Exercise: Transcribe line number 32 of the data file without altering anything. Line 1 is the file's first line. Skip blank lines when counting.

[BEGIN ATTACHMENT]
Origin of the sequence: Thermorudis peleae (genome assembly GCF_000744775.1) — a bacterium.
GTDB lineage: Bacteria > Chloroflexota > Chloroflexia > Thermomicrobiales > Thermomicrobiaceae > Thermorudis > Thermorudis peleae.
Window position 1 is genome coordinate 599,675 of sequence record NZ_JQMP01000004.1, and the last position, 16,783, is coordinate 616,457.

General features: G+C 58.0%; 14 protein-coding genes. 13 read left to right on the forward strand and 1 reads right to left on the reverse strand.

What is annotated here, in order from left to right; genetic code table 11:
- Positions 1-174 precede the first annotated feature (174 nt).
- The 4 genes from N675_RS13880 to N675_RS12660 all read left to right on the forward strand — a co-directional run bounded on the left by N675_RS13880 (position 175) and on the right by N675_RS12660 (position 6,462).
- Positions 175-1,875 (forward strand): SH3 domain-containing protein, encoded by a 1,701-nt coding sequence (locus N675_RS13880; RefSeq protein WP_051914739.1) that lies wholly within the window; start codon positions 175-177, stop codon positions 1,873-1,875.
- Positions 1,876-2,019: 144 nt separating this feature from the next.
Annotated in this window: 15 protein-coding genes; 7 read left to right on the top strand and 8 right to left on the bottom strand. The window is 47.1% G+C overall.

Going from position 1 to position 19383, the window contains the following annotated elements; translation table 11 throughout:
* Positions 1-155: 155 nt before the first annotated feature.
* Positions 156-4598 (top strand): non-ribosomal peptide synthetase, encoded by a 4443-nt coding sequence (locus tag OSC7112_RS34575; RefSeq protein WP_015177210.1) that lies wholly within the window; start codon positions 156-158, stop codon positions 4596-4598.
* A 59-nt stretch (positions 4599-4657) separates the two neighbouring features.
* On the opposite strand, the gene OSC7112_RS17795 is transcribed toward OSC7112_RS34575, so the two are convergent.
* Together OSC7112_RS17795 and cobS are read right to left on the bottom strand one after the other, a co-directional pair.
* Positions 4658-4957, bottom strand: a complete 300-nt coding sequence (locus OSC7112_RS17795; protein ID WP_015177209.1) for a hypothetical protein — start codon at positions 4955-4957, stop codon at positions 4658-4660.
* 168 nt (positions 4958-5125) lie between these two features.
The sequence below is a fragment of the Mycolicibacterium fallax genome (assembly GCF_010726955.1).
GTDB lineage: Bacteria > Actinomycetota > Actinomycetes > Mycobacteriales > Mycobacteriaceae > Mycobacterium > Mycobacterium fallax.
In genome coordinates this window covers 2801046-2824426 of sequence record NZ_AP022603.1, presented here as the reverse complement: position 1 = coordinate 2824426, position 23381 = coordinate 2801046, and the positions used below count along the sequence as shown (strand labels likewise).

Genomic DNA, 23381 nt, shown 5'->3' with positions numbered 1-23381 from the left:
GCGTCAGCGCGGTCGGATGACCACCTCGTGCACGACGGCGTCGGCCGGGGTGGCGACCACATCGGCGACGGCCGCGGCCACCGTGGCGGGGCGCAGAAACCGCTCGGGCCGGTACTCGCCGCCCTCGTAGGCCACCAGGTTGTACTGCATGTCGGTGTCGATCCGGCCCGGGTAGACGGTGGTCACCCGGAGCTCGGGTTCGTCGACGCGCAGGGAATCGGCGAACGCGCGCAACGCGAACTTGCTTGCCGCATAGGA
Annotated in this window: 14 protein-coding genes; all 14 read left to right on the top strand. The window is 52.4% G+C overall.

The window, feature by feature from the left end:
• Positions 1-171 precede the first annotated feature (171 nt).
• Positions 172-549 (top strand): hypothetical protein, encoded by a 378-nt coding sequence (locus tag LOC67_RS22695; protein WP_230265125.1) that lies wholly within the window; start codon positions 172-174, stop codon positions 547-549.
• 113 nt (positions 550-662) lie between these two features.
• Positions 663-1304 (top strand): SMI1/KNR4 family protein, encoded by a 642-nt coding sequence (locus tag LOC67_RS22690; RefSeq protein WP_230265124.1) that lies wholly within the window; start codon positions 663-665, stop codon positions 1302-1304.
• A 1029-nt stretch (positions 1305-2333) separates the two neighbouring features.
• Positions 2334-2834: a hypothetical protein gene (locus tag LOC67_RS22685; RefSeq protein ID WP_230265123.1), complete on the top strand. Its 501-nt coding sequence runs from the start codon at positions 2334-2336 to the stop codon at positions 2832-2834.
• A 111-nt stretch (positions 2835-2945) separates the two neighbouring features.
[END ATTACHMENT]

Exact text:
• A 111-nt stretch (positions 2835-2945) separates the two neighbouring features.